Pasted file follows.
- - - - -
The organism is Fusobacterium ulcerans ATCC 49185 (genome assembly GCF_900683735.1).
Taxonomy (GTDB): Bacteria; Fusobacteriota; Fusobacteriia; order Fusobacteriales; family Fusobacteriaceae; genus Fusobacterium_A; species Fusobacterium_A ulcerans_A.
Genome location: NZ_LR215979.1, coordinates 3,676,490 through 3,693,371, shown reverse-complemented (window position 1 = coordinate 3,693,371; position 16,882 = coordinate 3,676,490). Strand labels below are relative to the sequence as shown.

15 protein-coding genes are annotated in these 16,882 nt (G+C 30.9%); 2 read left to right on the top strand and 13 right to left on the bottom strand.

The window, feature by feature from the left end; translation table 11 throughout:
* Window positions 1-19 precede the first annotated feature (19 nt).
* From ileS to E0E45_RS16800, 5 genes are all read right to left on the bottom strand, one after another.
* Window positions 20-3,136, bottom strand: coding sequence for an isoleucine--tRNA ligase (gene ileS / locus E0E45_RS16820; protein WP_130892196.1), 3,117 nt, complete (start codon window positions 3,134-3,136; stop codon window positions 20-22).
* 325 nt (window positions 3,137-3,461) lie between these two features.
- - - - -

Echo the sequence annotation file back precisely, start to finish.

The organism is Fusobacterium ulcerans ATCC 49185 (genome assembly GCF_900683735.1).
Taxonomy (GTDB): Bacteria; Fusobacteriota; Fusobacteriia; order Fusobacteriales; family Fusobacteriaceae; genus Fusobacterium_A; species Fusobacterium_A ulcerans_A.
Genome location: NZ_LR215979.1, coordinates 3,676,490 through 3,693,371, shown reverse-complemented (window position 1 = coordinate 3,693,371; position 16,882 = coordinate 3,676,490). Strand labels below are relative to the sequence as shown.

15 protein-coding genes are annotated in these 16,882 nt (G+C 30.9%); 2 read left to right on the top strand and 13 right to left on the bottom strand.

The window, feature by feature from the left end; translation table 11 throughout:
* Window positions 1-19 precede the first annotated feature (19 nt).
* From ileS to E0E45_RS16800, 5 genes are all read right to left on the bottom strand, one after another.
* Window positions 20-3,136, bottom strand: coding sequence for an isoleucine--tRNA ligase (gene ileS / locus E0E45_RS16820; protein WP_130892196.1), 3,117 nt, complete (start codon window positions 3,134-3,136; stop codon window positions 20-22).
* 325 nt (window positions 3,137-3,461) lie between these two features.